Saturday, 28 May 2016

May Monster Madness Ball

Welcome to the Hallowe'en Ornie SAL Blog's contribution to the May Monster Madness Blog Party hosted this year by Little Gothic Horrors!

For our visitors from the other blogs, we are a group of Cross Stitching Hallowe'en fans who choose a different theme for our stitching each month and show our finished pieces.  For the completely uninitiated, cross stitching is a form of needlework where different coloured threads/flosses and fabric form a picture or pattern made up from tiny crosses on the fabric.

Hallowe'en is pretty big in the Cross Stitch World, not as big as the C event which takes place a few weeks later but still very popular.  The designs range from the cutesy cartoon to the primitive style.  Witches are probably the most popular design to stitch but you can see from our themes there are many other subjects which can be rendered in cross stitch.

Cross stitch is very simple to start, you need some fabric and some thread (or floss as it is called in the USA) and a needle.  On the chart there will be a selection of symbols on a grid.  Each symbol will relate to a different coloured thread.  For copyright reasons we are not allowed to show actual charts online but I have cropped a tiny section to illustrate the process:

You can see there are three different symbols and some straight lines.  You stitch all the symbols first (the large dots represent black thread and will form a witch's hat) and then stitch the straight lines (known as backstitch) on top of the stitches.  The grid lines are not stitched!

Most people start stitching using a fabric called aida which has large, easy to see blocks:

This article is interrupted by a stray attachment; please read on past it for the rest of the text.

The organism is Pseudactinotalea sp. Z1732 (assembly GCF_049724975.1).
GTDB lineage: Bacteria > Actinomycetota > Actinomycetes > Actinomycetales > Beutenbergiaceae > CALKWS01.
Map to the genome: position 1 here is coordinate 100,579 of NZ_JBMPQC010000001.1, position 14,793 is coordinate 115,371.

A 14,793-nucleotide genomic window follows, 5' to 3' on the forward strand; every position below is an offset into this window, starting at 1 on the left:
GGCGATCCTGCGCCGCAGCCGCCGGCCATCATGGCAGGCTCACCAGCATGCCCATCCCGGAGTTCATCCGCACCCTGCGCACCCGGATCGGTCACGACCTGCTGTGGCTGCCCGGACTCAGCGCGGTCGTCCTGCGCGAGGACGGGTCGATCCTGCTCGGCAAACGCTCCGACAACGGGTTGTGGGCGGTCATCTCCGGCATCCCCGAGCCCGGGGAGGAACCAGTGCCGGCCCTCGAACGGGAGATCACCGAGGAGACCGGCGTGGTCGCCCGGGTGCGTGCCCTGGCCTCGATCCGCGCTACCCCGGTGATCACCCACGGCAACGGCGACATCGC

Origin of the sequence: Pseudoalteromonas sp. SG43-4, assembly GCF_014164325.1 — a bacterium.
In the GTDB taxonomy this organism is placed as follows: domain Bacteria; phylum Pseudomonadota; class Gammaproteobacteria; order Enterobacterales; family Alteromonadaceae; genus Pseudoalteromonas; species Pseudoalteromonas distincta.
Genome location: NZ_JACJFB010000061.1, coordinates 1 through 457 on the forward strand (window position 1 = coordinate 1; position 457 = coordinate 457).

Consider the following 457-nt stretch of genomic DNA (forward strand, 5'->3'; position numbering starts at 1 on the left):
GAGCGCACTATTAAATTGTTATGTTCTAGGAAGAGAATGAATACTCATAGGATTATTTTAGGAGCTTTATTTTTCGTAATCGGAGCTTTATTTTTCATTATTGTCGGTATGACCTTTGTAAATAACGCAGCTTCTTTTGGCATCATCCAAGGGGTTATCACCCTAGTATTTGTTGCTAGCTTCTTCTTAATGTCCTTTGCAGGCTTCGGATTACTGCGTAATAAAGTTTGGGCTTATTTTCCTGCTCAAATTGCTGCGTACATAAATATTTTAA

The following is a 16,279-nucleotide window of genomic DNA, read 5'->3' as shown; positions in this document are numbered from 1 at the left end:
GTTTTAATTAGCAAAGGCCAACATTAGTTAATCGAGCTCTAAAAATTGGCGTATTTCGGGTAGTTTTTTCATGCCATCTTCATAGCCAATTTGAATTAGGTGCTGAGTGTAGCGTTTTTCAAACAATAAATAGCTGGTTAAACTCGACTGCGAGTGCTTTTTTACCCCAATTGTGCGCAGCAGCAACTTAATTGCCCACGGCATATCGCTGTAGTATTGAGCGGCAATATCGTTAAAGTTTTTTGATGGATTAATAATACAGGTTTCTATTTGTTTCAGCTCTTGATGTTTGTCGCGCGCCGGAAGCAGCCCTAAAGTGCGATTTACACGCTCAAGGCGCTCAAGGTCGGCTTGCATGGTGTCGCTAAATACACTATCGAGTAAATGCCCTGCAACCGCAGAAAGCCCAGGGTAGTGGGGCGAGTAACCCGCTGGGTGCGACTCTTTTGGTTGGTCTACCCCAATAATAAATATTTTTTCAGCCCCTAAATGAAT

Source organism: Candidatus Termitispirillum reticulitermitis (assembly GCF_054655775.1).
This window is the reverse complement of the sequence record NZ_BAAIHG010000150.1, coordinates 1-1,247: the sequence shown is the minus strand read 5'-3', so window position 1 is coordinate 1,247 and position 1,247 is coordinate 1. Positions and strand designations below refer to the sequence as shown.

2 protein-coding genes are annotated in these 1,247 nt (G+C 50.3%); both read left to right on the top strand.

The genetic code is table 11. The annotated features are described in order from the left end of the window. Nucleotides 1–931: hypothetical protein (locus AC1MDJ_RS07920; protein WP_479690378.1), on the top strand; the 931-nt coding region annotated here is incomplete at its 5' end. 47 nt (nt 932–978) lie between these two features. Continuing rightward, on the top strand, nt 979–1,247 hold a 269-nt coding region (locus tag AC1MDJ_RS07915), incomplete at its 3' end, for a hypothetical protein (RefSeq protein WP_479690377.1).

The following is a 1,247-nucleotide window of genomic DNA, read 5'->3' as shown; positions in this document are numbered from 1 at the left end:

The number of blocks in each inch is referred to as "the count" with the standard size being "14 blocks to the inch" or "14 count".  Other popular sizes are 16 count and 18 count.

Many stitchers prefer evenweave fabrics for a variety of reasons, mostly to do with appearance.  The evenweaves are much finer and the blocks less obvious.  If there are areas left unstitched it can look more attractive than aida.  It is slightly more difficult to stitch on at first because there are more threads to the inch and you have to stitch "over two" threads so make sure you count carefully!  Here's a little diagram showing how to stitch on evenweave:

The standard count of evenweave is 28 count which is equivalent to 14 count in size.  Other popular counts are 32, 36 and 40.  40 count is very fine, there will be 20 stitches in every inch so they are much smaller than those on 28 count.   If you really like small then you can stitch "over one" on any count.  I myself love over one stitching on 28 count where you get 28 tiny stitches to every inch.  I have even stitched over one on 40 count.  Tiny stitching is adorable!

The final type of popular fabric is linen.  This is a natural fabric and has uneven fibres in it.  It looks great for primitive designs, for samplers or any design where you want a nice natural look.  The only thing I wouldn't use it for is a realistic face or person because there can be lumps or slubs and the last thing you want is a slub in the middle of your face!

All of the above fabrics are available in a huge range of colours and effects.  Over the last ten years the hand-dyed market has mushroomed and we have some amazing hand-dyers across the globe.

For threads/flosses there are two main brands - DMC is the market leader with Anchor being very popular too (and a bleeped-out word on DMC's Forums!!).   There are also the smaller thread producers of hand-dyed or variegated threads.  Gentle Arts, Weeks Dye Works, Nina's Threads, Crescent Colours etc etc.  But most charts will give the DMC reference numbers which you can convert yourself.  Embellishments such as metallic threads, beads, buttons and charms are also used to great effect.

Hope you found that interesting!  Now on to the finished stitching - 

First a selection of designs based on the most famous Monster of all - Frankenstein's Monster.  Now, as a warning, many designers actually call the Monster Frankie or Frankenstein instead of Monster.  Not my fault - that's the name of the design!